If you'll read some of the posts and if you'll read the newspaper article it really sensationalizes the "number of injections!" the horses get. Many of those injections are perfectly innocent and are, in fact, efforts at responsible preservation of the horse's soundness.
Jsalem, I hear ya, but the whole situation has gotten out of hand. I don't think any reasonable person has a problem with people giving horses things like Legend and Adequan according to the manufacturers recommendations. But seeing people give those medications in amounts well in excess of what has been tested for safety or recommended by the manufacturer kind of bothers me. Especially when it is in conjunction with five other meds in a healthy young horse. And even more when there is a whole string of healthy young horses and ponies getting similar concoctions of NSAIDs, muscle relaxers, steroids, etc. as a routine matter of course for "show prep."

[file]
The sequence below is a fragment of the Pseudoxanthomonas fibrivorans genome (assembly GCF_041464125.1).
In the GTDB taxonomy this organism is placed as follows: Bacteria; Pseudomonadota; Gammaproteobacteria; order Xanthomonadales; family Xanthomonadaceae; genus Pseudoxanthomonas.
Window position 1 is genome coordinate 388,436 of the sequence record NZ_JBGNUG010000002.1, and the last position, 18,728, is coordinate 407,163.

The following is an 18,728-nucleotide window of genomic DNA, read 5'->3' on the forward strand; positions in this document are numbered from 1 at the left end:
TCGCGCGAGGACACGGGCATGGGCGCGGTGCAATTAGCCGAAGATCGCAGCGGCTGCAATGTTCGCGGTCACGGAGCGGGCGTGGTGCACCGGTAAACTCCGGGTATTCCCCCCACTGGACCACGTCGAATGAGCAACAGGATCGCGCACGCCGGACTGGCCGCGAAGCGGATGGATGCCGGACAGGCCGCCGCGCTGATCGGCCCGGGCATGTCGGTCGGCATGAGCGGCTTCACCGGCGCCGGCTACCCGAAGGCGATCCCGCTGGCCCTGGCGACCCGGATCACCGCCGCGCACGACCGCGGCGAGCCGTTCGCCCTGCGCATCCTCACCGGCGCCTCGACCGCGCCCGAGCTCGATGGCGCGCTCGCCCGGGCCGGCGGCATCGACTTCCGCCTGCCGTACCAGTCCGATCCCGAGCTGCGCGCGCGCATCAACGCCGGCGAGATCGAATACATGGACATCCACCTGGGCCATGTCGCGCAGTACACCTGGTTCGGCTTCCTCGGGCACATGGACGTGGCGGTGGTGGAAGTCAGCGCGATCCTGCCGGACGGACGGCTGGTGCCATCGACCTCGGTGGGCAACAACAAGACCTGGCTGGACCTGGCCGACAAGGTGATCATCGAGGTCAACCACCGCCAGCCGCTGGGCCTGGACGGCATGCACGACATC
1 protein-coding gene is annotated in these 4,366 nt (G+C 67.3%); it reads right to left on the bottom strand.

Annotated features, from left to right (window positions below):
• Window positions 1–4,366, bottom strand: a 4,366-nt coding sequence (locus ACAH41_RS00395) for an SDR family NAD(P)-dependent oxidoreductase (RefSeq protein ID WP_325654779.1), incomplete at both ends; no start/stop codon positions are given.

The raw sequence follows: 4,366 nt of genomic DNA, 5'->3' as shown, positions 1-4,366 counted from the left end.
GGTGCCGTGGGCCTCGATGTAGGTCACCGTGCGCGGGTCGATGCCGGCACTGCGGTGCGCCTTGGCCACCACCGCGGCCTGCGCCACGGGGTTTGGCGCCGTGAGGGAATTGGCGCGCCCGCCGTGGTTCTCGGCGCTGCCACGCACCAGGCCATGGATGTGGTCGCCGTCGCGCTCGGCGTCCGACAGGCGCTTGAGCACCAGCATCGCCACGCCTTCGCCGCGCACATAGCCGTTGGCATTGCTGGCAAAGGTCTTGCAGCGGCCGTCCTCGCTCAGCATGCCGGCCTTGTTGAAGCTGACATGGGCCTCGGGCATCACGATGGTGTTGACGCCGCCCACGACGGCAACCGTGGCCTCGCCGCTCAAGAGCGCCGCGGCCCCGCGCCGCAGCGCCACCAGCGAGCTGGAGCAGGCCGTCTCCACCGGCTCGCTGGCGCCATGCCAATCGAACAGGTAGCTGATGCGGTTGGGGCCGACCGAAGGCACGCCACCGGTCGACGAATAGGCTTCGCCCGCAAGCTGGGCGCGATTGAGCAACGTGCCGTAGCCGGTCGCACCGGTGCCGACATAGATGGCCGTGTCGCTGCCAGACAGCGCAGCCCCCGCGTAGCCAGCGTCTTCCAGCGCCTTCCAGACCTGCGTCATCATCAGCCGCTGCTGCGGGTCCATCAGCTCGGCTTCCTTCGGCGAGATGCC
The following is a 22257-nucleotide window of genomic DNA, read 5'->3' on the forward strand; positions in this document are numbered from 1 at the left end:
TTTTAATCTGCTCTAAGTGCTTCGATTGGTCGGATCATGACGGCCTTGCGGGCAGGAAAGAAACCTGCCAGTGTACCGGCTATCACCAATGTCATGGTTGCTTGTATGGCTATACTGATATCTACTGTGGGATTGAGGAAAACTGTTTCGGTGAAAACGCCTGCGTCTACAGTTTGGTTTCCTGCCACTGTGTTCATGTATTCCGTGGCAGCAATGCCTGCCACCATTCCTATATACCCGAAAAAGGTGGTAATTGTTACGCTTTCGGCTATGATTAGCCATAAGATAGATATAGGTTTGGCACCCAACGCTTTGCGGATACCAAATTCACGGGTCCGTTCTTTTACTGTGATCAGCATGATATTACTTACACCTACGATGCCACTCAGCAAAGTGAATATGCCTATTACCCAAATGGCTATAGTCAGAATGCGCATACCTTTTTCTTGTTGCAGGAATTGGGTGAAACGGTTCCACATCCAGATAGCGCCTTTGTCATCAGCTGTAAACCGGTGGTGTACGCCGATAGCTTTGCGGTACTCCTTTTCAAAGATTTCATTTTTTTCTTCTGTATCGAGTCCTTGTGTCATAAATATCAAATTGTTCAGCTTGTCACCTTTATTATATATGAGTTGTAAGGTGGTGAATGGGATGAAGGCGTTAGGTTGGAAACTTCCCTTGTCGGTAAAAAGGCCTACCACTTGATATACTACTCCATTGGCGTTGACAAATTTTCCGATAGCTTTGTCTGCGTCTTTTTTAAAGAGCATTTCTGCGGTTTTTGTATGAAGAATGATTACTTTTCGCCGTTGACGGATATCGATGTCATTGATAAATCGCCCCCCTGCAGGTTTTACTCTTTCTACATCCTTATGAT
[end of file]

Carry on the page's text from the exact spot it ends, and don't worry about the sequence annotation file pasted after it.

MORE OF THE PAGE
Every time a medication is given, there are risks. A medication could be mixed up and something dangerous or a wrong dose could be accidentally given, there could be an allergic or other reaction, there could be side effects to the medication itself, there could be an intra-arterial injection, there could be infection or abscess or tissue damage, or there could be a clot of the jugular vein... and so on. A simple accidental intra-arterial injection (even though that's not what this thread is about) could be lethal. So no, I'm not "meh" about medicating horses unnecessarily. As an owner, I'd definitely not be "meh" about an inexperienced or untrained person giving IV injections to my horses.